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Kitchen Smarts: Temperature is Everything

Streamlining time and temperature management during meal service.

The advent of the first universal temperature scales, developed by Daniel Gabriel Fahrenheit and Anders Celsius in the early 1700s, provided humans the power to quantify temperature for use in everything from weather and illness to recipes and research. It is difficult to imagine a world without temperature setting the standard for how to dress for the day, or how long to cook a roast and how cool to set a refrigerator. Thermometers can tell us when food has been heated to a level able to kill or reduce bacterial growth, and whether our refrigerators and freezers will be able to adequately prolong shelf life of foods. Temperature monitoring should be a priority for food service establishments not only to ensure food is safe to eat at the point of cooking and production, but also that it stays safe to eat throughout service. In previous articles in this series we discussed the importance of keeping hot foods hot, and cold foods cold, with methods to keep foods out of the temperature danger zone (40?-140?F). This week, we’re highlighting key aspects in food service temperature monitoring to reduce risk of foodborne illness and preserve resources in the kitchen

  • Verify and record temperatures of storage and holding appliances (e.g. freezers and holding cabinets) daily to ensure proper operation.
  • Always verify temperatures upon receiving and store food promptly in the appropriate cold storage areas.
  • Take food temperatures at each step of preparation and service and every 2 hours during the holding period.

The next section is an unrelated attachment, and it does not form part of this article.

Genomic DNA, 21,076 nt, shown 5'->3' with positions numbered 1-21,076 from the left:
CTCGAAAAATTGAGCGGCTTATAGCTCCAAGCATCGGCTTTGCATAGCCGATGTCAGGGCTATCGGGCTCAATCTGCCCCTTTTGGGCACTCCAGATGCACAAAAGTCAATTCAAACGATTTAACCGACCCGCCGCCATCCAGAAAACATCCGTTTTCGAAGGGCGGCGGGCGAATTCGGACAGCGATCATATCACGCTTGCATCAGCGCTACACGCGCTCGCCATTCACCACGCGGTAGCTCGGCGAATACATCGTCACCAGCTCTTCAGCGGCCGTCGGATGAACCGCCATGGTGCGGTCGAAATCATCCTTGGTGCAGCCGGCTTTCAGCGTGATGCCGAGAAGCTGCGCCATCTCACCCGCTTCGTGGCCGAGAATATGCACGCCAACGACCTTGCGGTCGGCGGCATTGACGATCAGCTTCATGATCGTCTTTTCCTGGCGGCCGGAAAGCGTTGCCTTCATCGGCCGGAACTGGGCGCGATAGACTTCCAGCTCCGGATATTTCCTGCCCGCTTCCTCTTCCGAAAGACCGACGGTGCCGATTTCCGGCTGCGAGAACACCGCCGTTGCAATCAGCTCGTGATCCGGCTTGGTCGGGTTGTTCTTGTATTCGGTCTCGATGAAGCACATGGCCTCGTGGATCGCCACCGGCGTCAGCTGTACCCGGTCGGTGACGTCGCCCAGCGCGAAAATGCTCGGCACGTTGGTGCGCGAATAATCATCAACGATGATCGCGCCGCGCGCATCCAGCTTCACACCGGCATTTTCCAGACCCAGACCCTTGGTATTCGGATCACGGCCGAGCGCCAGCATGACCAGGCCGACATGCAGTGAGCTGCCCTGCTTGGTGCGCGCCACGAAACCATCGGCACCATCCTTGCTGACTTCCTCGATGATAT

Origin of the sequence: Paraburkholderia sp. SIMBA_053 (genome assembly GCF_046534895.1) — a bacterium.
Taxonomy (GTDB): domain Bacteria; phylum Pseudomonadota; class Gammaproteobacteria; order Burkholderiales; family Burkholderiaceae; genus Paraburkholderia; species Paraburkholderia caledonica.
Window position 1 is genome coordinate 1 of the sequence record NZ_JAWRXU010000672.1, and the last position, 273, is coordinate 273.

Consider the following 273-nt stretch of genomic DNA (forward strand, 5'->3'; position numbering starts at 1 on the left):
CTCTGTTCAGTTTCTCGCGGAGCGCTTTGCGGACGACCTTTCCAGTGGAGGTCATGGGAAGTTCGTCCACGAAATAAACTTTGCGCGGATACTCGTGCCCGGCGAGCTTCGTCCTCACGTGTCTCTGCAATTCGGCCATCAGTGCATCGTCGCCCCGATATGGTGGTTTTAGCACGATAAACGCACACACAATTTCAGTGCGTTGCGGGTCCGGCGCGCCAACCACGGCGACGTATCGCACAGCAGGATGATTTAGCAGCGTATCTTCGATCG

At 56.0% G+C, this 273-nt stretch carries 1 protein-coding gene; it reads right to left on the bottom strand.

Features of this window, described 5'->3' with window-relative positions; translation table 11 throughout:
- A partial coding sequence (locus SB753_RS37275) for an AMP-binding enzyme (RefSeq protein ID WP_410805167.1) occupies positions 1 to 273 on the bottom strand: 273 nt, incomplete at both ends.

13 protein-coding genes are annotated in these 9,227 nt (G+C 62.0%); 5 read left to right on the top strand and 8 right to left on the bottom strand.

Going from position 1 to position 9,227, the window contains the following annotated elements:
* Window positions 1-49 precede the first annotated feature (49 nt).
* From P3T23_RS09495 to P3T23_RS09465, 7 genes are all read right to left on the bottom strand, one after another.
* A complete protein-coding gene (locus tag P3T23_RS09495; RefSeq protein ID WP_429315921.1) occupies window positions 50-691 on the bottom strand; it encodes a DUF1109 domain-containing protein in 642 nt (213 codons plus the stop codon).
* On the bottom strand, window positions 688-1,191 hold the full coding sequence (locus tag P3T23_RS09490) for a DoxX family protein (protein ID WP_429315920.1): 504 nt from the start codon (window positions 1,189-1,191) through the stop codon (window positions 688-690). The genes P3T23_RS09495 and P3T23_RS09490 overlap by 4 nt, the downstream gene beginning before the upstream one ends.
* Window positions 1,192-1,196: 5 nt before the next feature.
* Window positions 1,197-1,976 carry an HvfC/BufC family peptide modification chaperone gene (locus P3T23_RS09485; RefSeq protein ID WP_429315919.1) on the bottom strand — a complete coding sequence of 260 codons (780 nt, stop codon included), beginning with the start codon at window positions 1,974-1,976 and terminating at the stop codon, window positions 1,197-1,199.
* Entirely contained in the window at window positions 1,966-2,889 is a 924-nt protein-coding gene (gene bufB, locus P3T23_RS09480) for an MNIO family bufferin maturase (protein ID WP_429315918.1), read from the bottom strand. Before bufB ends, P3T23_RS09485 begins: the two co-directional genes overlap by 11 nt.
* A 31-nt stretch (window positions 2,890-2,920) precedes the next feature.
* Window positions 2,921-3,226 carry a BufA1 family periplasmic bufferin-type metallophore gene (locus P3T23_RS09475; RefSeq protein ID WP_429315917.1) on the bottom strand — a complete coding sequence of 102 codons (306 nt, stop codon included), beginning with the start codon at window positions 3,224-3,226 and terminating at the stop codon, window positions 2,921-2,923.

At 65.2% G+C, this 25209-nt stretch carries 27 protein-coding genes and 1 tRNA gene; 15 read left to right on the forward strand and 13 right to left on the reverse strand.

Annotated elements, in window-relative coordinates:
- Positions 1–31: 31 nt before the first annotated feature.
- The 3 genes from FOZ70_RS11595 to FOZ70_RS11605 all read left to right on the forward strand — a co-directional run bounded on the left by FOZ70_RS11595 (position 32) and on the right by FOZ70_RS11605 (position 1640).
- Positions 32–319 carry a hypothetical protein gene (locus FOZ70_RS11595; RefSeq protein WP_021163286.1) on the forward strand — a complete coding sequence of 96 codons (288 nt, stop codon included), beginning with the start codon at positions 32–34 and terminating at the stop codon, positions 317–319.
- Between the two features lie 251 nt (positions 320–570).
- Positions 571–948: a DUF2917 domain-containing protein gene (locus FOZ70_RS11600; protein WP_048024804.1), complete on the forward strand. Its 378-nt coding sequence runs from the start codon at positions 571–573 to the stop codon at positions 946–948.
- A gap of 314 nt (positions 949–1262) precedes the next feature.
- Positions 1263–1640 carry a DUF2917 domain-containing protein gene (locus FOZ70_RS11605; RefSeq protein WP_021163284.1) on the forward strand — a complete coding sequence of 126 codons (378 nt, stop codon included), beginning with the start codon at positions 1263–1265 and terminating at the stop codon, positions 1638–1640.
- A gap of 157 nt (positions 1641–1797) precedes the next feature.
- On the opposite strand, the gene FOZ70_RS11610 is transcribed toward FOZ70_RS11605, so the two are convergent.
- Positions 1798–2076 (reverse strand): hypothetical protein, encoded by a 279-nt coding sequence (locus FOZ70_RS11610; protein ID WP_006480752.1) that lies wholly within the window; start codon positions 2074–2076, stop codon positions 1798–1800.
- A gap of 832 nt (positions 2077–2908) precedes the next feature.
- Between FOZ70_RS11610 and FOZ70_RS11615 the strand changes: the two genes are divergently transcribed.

• Calibrate your thermometers regularly to help ensure accuracy.
  • Conduct test plates to ensure proper temperature for every meal during each shift on both weekdays and weekends.

When there is an issue with temperatures, does your staff know how to respond to remedy the situation and ensure safety? What procedures do you have in place to ensure proper temperature maintenance and control within your kitchen? Do you provide staff training on the importance of proper temperature management?

Temperature control is essential in maintaining both the safety and quality of food, which in turn can help prevent illness and overall improve customer satisfaction. Remember, when your staff monitors food temperatures, you are not only making your food safe, but also avoiding the hassle of an unnecessary inspection compliance deficiency.

(1) W. E. Knowles Middleton. The History of the Thermometer and its Use in Meteorology. Baltimore: Johns Hopkins University Press, 1966. Accessed online: The Galileo Project. September 2019.

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